Department of Health and Social Care
New training for health visitors to boost early language skills
- Also published by:
- Department for Education
1,000 health visitors to be trained to support children's early language and communication needs during routine home visits
Children most at risk of starting school without the basic language and communications skills are set to benefit from expert education support at home.
Health visitors – who routinely do home visits to check on a child’s development at age two – will receive additional training to identify speech, language and communication needs early on, with a new assessment and support package.
Specialist training will be provided for 1,000 health visitors who will work in some of the most deprived communities in England, as part of the Government’s drive to tackle the ‘word gap’ - the gap in communication skills between disadvantaged children and their peers.
Speaking to an audience of 300 early years professionals in Manchester yesterday (Thursday 28 February), Children and Families Minister Nadhim Zahawi announced £24 million of additional funding for the 2019-20 academic year for Maintained Nursery Schools, providing reassurance for these settings which tend to care for higher numbers of disadvantaged children, often most at risk of falling behind.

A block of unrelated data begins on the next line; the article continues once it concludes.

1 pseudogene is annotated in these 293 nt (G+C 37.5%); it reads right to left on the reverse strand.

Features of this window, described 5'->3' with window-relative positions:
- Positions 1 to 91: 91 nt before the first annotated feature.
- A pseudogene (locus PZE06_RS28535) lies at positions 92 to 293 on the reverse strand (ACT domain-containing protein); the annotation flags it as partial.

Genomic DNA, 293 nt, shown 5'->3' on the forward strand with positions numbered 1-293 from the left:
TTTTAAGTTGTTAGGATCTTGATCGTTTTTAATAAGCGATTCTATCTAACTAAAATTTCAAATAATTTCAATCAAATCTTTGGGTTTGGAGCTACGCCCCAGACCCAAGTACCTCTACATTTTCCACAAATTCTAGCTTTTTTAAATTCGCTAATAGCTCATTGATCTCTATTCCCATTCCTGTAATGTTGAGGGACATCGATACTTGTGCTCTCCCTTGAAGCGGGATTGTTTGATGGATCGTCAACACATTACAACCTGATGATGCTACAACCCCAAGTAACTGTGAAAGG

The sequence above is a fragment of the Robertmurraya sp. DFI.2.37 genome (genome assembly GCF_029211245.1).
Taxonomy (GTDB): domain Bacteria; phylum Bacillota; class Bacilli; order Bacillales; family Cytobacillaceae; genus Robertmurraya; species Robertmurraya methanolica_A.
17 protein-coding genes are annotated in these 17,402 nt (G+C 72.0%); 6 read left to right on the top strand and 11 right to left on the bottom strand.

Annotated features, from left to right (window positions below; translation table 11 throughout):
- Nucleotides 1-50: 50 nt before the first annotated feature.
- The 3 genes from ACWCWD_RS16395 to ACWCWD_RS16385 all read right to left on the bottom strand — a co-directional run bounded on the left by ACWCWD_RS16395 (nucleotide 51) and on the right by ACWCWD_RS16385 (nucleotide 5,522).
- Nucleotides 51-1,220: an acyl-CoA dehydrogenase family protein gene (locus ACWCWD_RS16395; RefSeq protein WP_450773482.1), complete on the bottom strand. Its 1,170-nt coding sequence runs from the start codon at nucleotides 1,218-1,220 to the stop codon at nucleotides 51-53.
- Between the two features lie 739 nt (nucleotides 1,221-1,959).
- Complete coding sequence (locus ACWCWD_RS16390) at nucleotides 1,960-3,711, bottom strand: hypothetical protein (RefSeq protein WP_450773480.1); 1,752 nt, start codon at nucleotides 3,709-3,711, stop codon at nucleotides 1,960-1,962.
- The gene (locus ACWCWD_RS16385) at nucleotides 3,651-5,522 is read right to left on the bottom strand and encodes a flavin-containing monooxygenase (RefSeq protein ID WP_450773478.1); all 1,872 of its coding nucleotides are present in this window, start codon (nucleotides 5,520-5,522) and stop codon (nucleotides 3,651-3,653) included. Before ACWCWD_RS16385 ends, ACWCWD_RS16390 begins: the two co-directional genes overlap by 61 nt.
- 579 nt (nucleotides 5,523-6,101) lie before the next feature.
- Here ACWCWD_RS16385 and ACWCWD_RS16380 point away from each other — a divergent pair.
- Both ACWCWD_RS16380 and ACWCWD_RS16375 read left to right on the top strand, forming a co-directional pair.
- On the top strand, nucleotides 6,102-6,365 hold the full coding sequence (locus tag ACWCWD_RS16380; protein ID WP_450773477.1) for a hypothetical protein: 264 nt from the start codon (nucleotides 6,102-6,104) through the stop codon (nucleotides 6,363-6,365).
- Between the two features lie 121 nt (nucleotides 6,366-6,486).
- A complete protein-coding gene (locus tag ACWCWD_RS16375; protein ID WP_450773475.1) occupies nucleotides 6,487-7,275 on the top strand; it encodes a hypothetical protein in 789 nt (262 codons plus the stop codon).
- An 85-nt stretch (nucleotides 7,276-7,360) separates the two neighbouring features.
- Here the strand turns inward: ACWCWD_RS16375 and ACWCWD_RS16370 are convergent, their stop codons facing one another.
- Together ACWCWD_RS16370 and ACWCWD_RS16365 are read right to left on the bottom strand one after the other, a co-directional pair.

Children and Families Minister Nadhim Zahawi yesterday said:
Being able to communicate and express yourself is the gateway to success, not just in school but in later life. It’s these crucial early years that make the most impact on a child’s future path – because for those children who start out behind their peers, it’s so much harder to catch up.
The evidence tells us that we need to improve children’s communication and language before they arrive at school, when so much of a child’s time is spent at home, to help get them on track to be confident, able learners.
If we are to improve outcomes for disadvantaged children, we must think about how we can do things differently – including through parents. No parent has all the answers – so we need to make it easier for them to kickstart their child’s learning at the earliest opportunity, whether by encouraging them to take part in educational activities as a family, support from trained experts at home to identify concerns earlier, or better access to high-quality early years education.
Children who start school with poor vocabulary are twice as likely to be unemployed as an adult, so health visitors will be trained to recognise early signs of delays with a child’s speech and language development and take action when it can have the most benefit.
The programme, a joint initiative being rolled out across the country by the Department for Education and Public Health England, will benefit thousands of families across the country, with a focus on parents who may lack the time, resources, or confidence to support their children’s learning at home.
It builds on the Education Secretary Damian Hinds’ society-wide ambition to halve the proportion of children leaving Reception year without the communication, language and literacy skills needed to thrive within the next decade.